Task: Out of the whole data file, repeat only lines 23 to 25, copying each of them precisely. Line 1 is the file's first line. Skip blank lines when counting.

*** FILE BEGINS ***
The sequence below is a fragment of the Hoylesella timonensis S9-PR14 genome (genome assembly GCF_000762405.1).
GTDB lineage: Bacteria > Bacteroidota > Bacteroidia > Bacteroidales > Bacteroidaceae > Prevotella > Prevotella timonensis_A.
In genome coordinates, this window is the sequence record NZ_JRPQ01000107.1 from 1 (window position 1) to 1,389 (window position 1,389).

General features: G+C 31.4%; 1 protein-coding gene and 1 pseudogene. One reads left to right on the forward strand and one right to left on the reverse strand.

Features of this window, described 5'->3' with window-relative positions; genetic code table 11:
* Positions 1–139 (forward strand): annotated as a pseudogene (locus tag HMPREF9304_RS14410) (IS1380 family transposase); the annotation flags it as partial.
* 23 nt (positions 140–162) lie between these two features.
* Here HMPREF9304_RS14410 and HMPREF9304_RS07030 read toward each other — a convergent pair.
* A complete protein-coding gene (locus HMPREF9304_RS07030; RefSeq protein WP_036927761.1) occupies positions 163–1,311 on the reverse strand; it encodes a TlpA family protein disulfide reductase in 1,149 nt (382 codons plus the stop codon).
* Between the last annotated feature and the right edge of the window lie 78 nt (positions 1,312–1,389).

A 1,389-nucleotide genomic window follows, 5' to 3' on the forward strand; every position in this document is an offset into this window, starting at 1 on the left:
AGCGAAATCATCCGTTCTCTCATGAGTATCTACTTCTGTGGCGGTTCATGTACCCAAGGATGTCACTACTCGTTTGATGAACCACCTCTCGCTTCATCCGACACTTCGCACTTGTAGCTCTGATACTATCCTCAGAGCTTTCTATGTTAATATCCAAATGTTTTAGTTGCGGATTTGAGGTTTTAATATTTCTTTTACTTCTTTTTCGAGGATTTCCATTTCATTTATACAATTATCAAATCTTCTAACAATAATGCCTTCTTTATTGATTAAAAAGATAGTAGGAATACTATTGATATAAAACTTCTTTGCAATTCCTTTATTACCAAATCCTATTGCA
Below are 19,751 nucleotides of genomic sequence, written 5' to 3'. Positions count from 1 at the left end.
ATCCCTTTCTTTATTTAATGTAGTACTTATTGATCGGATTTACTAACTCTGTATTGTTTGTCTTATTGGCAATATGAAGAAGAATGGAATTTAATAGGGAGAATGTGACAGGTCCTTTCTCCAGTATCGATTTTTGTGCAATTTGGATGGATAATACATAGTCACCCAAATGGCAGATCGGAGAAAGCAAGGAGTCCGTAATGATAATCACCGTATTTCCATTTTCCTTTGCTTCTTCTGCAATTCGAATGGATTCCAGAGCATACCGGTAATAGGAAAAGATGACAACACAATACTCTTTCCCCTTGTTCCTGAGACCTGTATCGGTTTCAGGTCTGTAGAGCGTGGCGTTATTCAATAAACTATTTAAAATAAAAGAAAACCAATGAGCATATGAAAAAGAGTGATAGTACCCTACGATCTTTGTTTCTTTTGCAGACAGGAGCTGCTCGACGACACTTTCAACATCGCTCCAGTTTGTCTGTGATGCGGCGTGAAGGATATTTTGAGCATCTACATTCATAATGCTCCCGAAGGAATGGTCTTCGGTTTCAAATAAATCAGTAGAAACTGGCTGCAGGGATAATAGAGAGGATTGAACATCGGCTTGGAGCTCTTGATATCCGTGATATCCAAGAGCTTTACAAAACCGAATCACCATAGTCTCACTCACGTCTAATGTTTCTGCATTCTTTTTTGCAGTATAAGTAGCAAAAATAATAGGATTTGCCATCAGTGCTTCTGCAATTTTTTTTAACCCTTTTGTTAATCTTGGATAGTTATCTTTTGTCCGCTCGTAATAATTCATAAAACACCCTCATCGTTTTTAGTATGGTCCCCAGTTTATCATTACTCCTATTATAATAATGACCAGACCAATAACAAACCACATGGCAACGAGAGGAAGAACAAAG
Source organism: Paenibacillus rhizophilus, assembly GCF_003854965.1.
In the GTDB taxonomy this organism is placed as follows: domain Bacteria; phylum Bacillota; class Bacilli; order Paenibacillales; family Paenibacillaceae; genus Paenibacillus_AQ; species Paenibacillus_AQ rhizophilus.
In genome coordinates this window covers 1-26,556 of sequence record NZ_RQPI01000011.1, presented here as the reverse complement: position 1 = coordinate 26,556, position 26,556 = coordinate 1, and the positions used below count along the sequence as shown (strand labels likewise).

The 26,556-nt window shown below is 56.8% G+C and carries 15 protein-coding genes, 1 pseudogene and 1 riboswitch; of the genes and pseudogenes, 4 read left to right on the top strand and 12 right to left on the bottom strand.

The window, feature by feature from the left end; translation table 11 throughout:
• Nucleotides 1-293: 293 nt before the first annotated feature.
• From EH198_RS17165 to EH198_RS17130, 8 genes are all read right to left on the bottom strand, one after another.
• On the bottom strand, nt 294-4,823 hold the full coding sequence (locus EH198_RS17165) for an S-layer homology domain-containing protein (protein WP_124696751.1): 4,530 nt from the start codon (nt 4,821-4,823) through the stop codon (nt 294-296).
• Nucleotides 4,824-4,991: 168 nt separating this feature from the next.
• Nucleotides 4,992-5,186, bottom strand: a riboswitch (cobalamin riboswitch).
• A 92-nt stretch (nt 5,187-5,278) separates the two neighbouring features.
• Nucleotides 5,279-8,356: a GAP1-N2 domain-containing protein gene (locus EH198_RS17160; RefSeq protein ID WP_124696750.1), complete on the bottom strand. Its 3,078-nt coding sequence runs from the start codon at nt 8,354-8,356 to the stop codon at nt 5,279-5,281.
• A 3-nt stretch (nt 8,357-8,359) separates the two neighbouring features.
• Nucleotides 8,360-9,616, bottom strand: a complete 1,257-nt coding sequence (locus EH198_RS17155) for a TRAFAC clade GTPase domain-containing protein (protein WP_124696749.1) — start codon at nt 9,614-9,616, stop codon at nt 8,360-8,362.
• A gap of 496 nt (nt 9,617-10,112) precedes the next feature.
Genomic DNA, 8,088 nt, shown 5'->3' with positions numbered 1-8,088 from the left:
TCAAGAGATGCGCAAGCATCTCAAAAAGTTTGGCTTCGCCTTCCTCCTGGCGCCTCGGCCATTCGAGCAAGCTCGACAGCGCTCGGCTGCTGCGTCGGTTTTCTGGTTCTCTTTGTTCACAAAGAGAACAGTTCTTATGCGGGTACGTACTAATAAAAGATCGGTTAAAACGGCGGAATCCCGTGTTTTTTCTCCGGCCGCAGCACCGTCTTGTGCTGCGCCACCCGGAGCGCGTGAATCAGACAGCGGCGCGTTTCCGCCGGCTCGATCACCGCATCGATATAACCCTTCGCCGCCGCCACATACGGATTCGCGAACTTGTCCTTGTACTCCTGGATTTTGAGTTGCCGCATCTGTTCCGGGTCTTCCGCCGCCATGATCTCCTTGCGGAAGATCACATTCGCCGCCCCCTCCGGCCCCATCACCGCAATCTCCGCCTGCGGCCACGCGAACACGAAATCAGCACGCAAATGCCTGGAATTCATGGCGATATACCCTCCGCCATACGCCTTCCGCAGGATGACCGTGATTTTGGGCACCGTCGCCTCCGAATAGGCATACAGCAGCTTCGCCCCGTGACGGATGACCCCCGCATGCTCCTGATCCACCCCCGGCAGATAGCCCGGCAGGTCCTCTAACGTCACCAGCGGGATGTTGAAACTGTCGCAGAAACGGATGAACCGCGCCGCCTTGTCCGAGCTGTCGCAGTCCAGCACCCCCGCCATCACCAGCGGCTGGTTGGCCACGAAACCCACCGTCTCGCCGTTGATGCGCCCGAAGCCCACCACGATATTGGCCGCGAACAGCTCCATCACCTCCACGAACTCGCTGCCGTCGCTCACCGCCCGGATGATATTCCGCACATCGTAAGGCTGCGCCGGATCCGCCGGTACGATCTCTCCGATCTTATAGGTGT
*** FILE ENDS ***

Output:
• Nucleotides 4,824-4,991: 168 nt separating this feature from the next.
• Nucleotides 4,992-5,186, bottom strand: a riboswitch (cobalamin riboswitch).
• A 92-nt stretch (nt 5,187-5,278) separates the two neighbouring features.